We met up at a sidewalk table at Red Cat in Pepper Place for this issue’s conversation.
After a 35-year career with the Birmingham Regional Chamber of Commerce and its successor organization, the Birmingham Business Alliance, Tom Cosby took on a new challenge in 2013 to restore the vaudeville-era Lyric Theatre to its former place as the premier live performance theater in the city.
More than $7 million was raised in a mere nine months under the auspices of Birmingham Landmarks, Inc. (owner of both The Alabama and The Lyric) to restore the theatre to its 1920s-era grandeur. The Lyric offers a wider stage and closer audience—best suited for performing arts such as concerts, the symphony, ballet, opera, and theatre. A restored Lyric Theatre, once the finest performing arts theatre in the city, has become that once again with top-name artists coming to town to perform in the old Vaudeville house.
For Cosby, the effort to restore The Lyric was in many ways a culmination of a life’s work of pulling out all the stops for Birmingham. From bringing back Rickwood Field, the nation’s oldest ballpark, to Vulcan’s restoration to extending the official Appalachian Trail to near Birmingham, Cosby has been the fundraising guru behind all of these efforts, operating with the sure belief that this city deserves the best.
Jeff Rodgers is president of AGC Alabama Construction Industry Services, Inc., which manages CompTRUST AGC, the self-insured workers compensation program for the members of the Alabama Associated General Contractors.
Founded in 1982, CompTRUST AGC has assets in excess of $80 million and carries a rating with A.M. Best. Designed by contractors for contractors, CompTRUST AGC provides its fund members with financial strength as well as the resources needed to manage their risk while positively impacting their bottom line.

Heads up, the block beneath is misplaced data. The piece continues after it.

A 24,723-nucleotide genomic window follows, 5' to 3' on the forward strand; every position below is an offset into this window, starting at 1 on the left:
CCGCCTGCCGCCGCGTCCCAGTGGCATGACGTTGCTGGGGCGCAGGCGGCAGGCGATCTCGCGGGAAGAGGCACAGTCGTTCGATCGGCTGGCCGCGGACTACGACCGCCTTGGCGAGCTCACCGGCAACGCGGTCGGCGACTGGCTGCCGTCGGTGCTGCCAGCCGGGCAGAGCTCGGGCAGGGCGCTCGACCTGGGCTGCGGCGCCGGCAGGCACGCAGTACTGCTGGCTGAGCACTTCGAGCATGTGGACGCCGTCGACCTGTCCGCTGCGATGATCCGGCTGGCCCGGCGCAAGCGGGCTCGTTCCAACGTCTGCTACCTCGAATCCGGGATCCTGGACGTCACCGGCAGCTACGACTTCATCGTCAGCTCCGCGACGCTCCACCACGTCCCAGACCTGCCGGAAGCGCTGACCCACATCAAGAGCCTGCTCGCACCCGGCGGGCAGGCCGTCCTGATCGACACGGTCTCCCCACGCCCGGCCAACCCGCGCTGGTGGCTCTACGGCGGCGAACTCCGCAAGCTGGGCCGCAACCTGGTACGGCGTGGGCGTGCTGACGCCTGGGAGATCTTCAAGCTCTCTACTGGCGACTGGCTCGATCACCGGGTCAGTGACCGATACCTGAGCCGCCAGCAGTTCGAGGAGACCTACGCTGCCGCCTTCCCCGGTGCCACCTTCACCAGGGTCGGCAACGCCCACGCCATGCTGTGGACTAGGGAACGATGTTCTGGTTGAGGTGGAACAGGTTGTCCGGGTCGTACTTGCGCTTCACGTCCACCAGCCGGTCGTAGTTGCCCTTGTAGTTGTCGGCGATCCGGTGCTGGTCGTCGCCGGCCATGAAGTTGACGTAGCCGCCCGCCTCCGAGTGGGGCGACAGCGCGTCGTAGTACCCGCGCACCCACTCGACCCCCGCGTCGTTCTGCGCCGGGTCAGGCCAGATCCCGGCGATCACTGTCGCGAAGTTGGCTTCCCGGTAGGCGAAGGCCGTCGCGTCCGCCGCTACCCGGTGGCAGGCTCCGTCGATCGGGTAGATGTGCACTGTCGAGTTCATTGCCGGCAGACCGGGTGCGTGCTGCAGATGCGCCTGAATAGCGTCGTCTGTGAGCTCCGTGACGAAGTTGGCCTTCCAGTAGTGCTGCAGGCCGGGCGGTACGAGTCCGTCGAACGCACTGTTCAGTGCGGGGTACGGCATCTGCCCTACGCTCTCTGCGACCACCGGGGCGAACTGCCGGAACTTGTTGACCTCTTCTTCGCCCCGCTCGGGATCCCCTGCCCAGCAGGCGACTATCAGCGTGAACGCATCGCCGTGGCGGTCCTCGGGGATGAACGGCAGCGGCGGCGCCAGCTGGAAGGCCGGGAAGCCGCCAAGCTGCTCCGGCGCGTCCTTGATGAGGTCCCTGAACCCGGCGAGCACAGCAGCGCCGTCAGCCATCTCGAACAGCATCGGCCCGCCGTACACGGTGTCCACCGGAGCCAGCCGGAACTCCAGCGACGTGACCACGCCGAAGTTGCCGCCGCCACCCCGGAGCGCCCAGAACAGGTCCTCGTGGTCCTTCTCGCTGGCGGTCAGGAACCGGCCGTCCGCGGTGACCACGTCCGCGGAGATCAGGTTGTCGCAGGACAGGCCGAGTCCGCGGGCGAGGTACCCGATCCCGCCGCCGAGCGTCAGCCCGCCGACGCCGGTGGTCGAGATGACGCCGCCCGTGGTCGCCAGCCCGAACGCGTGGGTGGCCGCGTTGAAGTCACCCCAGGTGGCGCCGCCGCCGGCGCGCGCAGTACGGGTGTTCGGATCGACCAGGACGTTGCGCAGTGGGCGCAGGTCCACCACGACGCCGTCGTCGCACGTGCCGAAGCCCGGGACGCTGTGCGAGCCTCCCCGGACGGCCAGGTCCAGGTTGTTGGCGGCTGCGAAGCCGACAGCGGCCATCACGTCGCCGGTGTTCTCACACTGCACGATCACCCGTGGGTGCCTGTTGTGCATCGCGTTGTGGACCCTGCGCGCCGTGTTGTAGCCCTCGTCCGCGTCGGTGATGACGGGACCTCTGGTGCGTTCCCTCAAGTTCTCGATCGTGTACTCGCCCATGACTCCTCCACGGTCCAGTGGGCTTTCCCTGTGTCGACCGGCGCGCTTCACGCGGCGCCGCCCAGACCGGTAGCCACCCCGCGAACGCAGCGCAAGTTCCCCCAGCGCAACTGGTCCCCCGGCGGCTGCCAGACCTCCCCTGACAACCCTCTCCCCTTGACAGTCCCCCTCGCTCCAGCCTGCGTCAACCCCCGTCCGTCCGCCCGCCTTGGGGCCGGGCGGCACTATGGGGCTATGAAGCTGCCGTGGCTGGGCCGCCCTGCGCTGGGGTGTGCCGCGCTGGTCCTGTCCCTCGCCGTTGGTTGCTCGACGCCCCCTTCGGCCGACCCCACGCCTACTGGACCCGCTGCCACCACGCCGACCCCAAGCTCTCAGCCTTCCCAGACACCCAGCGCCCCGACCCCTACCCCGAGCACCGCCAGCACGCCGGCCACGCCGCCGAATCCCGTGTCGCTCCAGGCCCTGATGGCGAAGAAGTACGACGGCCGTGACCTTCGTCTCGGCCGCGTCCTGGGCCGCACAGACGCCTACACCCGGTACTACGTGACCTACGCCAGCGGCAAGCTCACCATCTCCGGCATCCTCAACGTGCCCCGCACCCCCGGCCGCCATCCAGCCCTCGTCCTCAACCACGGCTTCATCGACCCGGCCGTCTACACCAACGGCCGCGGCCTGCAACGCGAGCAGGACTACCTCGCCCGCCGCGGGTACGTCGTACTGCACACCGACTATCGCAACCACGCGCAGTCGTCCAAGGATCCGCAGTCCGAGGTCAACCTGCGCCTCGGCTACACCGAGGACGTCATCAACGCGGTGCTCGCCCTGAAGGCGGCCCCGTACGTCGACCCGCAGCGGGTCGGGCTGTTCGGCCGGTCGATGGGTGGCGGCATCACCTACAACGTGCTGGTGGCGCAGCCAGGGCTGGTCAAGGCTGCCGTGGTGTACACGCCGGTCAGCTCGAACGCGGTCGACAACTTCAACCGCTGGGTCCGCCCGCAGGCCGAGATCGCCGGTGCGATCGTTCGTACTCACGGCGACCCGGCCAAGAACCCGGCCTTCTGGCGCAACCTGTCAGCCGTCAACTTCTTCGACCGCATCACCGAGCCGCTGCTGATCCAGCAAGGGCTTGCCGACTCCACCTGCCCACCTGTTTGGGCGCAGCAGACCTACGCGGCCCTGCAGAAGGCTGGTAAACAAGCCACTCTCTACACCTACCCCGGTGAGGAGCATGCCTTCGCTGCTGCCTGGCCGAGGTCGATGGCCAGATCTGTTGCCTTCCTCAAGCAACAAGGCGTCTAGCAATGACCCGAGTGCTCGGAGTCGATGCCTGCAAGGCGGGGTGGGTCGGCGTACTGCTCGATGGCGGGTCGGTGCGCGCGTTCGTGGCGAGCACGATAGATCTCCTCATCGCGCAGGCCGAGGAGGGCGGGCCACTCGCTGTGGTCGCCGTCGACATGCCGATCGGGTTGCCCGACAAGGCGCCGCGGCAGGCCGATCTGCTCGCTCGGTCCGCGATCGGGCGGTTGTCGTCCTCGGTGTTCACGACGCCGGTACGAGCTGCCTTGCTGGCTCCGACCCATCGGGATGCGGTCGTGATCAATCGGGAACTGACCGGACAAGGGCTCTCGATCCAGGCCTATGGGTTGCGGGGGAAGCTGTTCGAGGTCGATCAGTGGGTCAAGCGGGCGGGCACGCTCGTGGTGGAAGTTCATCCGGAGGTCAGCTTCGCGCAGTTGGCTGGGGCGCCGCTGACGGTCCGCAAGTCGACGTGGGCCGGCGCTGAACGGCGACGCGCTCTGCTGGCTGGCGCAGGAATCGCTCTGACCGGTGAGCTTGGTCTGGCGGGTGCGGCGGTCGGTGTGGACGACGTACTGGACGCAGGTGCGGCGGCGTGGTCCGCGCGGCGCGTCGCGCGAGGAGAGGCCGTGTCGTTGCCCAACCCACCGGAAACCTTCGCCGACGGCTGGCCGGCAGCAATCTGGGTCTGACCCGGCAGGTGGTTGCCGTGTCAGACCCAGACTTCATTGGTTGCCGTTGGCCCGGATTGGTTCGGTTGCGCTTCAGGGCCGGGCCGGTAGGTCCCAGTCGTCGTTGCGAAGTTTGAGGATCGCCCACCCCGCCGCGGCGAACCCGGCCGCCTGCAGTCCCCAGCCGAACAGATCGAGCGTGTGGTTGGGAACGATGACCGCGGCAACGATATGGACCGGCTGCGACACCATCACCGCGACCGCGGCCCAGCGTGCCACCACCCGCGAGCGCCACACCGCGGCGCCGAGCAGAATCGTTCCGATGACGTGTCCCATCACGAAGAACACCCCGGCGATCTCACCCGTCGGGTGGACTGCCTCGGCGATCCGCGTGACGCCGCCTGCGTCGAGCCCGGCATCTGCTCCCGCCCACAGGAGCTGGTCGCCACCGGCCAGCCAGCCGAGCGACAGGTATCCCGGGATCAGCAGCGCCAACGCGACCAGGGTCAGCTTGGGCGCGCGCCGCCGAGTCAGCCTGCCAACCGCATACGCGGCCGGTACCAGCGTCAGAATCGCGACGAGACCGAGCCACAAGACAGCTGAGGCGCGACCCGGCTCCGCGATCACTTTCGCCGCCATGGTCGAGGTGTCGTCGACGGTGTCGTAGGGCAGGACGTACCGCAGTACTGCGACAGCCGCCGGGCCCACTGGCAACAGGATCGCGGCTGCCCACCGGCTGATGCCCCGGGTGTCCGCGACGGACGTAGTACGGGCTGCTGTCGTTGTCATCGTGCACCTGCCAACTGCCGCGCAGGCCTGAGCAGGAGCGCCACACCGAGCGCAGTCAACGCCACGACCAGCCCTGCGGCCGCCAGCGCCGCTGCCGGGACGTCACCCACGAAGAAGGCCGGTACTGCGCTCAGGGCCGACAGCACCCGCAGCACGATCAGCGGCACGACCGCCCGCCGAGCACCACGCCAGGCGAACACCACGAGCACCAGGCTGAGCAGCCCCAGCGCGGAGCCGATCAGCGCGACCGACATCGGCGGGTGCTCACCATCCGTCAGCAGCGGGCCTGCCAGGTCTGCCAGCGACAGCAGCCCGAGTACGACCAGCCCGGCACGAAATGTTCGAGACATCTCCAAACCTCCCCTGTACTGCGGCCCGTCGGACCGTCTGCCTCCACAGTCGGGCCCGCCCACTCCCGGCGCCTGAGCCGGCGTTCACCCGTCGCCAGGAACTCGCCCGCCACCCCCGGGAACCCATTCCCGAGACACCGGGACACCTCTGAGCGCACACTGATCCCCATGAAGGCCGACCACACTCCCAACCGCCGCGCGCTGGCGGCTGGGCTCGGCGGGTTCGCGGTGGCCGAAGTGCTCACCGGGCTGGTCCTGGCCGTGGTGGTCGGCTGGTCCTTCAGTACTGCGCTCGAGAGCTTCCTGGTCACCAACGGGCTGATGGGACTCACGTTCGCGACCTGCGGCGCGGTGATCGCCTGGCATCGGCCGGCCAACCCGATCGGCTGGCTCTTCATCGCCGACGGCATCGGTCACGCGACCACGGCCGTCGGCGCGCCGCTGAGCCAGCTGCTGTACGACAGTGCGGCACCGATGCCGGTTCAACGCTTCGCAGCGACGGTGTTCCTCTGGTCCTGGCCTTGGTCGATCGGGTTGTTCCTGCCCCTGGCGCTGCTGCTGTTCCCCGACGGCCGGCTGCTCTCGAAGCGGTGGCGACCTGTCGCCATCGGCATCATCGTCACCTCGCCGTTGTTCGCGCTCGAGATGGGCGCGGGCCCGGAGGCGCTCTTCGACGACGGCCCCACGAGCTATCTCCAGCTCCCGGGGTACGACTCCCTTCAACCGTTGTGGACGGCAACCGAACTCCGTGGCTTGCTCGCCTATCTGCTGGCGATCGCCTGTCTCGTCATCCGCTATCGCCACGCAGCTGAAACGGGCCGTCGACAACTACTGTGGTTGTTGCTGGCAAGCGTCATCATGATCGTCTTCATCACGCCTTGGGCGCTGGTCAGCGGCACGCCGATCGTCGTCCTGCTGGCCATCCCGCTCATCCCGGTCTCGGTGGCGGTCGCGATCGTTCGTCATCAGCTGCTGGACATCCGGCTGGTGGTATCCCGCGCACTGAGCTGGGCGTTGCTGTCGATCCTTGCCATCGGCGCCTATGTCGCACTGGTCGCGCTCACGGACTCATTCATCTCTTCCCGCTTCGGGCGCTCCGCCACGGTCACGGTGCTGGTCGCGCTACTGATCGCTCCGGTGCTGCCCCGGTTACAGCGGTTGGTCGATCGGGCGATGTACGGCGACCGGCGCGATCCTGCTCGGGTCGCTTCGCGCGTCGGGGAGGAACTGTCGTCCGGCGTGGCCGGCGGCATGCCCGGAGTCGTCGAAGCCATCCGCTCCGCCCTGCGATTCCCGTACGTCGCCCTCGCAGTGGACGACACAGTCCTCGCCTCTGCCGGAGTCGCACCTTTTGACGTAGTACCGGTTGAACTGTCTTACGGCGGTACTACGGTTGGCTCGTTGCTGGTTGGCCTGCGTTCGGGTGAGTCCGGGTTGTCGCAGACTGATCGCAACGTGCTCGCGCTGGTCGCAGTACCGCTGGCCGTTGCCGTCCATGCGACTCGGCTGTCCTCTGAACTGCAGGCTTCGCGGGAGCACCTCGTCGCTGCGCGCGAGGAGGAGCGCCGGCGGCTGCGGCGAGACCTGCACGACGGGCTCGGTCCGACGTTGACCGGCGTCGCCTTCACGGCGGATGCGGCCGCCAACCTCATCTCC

What is your biggest opportunity?
Rodgers: I think the biggest opportunity for CompTRUST is to develop other lines of products and services that manage our members’ risk and ultimately impact our members’ bottom line by making our contractors more profitable and competitive.
Cosby: For 25 years, I’ve been involved with the dream of bringing the world famous Appalachian Trail to Alabama. Perhaps our time has finally come. There is now an active Alabama Trails Commission that has prioritized Alabama’s famed Pinhoti Trail as the No. 1 trail in Alabama along with the goal of connecting to the Appalachian Trail with Flagg Mountain, just outside Sylacauga. There is growing support now for Flagg Mountain to be designated as the Appalachians’ southernmost mountain and therefore rightful gateway to the Appalachian Trail. My job will be to raise money to build National Park worthy trail signs, bridges, and shelters all along the Pinhoti.
What’s your biggest challenge?
Rodgers: The biggest challenge we face is the evolving workforce. The construction industry is challenged with an aging workforce. AGC and many of its members are investing a lot of time and money in attracting new employees to the industry. Our focus should be on training this new workforce to work in a professional, safe, and efficient manner.
Cosby: As a professional fundraiser, I can tell you that there is no end to great pro-Birmingham projects that desperately need volunteer fundraisers to step up and help out.
Personally, my biggest challenge is not to commit to too many projects. In my one non-volunteer “real” fundraising job with Birmingham Landmarks, they are presently counting on me raising the necessary $503,000 needed to replace the Alabama Theatre’s 1953 air conditioning system.
Meanwhile, I’m highly involved with Rickwood Field and the Veterans Day Parade and nibbling at the edges of many other wonderful fundraising projects like the exciting (and critically important) return of UAB football and the Sidewalk Moving Picture festival project to build an arthouse cinema in downtown Birmingham.